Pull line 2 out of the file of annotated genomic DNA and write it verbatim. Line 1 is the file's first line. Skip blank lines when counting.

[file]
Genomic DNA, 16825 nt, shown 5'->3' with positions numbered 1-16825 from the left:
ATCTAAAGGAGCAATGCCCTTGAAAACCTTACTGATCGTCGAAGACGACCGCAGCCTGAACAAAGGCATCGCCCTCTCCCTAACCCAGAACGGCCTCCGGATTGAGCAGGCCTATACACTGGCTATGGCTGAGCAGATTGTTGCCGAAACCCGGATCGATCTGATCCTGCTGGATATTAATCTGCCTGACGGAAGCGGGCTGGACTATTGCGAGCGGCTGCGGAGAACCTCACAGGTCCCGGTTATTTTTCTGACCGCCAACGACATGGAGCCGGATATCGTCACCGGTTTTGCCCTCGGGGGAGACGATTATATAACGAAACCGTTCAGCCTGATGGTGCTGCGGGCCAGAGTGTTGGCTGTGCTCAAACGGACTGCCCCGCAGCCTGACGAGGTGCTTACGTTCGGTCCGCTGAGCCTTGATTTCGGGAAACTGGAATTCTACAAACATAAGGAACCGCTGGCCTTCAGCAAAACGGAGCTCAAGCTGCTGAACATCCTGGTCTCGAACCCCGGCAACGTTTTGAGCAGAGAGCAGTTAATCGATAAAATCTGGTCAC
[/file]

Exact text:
ATCTAAAGGAGCAATGCCCTTGAAAACCTTACTGATCGTCGAAGACGACCGCAGCCTGAACAAAGGCATCGCCCTCTCCCTAACCCAGAACGGCCTCCGGATTGAGCAGGCCTATACACTGGCTATGGCTGAGCAGATTGTTGCCGAAACCCGGATCGATCTGATCCTGCTGGATATTAATCTGCCTGACGGAAGCGGGCTGGACTATTGCGAGCGGCTGCGGAGAACCTCACAGGTCCCGGTTATTTTTCTGACCGCCAACGACATGGAGCCGGATATCGTCACCGGTTTTGCCCTCGGGGGAGACGATTATATAACGAAACCGTTCAGCCTGATGGTGCTGCGGGCCAGAGTGTTGGCTGTGCTCAAACGGACTGCCCCGCAGCCTGACGAGGTGCTTACGTTCGGTCCGCTGAGCCTTGATTTCGGGAAACTGGAATTCTACAAACATAAGGAACCGCTGGCCTTCAGCAAAACGGAGCTCAAGCTGCTGAACATCCTGGTCTCGAACCCCGGCAACGTTTTGAGCAGAGAGCAGTTAATCGATAAAATCTGGTCAC